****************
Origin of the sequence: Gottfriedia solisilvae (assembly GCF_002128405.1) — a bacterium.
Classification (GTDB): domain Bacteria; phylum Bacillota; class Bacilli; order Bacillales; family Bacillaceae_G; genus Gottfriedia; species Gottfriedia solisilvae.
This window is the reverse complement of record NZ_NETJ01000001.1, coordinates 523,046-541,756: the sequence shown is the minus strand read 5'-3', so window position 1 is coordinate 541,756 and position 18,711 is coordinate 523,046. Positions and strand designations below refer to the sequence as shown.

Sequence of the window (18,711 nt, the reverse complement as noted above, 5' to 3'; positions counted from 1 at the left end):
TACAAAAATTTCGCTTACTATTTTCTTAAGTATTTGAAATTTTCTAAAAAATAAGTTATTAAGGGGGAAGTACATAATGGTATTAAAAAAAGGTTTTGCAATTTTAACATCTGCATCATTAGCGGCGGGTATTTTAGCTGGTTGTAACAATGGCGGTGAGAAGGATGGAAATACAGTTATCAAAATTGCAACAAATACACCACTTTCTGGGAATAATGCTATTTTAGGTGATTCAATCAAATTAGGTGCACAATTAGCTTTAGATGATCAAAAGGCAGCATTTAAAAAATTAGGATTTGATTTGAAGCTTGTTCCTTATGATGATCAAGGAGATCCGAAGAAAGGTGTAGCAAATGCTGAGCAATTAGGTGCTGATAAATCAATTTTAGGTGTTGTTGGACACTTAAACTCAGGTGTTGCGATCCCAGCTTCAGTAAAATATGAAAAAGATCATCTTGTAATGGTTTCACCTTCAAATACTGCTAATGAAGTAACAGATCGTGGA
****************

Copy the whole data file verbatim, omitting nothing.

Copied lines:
Origin of the sequence: Gottfriedia solisilvae (assembly GCF_002128405.1) — a bacterium.
Classification (GTDB): domain Bacteria; phylum Bacillota; class Bacilli; order Bacillales; family Bacillaceae_G; genus Gottfriedia; species Gottfriedia solisilvae.
This window is the reverse complement of record NZ_NETJ01000001.1, coordinates 523,046-541,756: the sequence shown is the minus strand read 5'-3', so window position 1 is coordinate 541,756 and position 18,711 is coordinate 523,046. Positions and strand designations below refer to the sequence as shown.

Sequence of the window (18,711 nt, the reverse complement as noted above, 5' to 3'; positions counted from 1 at the left end):
TACAAAAATTTCGCTTACTATTTTCTTAAGTATTTGAAATTTTCTAAAAAATAAGTTATTAAGGGGGAAGTACATAATGGTATTAAAAAAAGGTTTTGCAATTTTAACATCTGCATCATTAGCGGCGGGTATTTTAGCTGGTTGTAACAATGGCGGTGAGAAGGATGGAAATACAGTTATCAAAATTGCAACAAATACACCACTTTCTGGGAATAATGCTATTTTAGGTGATTCAATCAAATTAGGTGCACAATTAGCTTTAGATGATCAAAAGGCAGCATTTAAAAAATTAGGATTTGATTTGAAGCTTGTTCCTTATGATGATCAAGGAGATCCGAAGAAAGGTGTAGCAAATGCTGAGCAATTAGGTGCTGATAAATCAATTTTAGGTGTTGTTGGACACTTAAACTCAGGTGTTGCGATCCCAGCTTCAGTAAAATATGAAAAAGATCATCTTGTAATGGTTTCACCTTCAAATACTGCTAATGAAGTAACAGATCGTGGA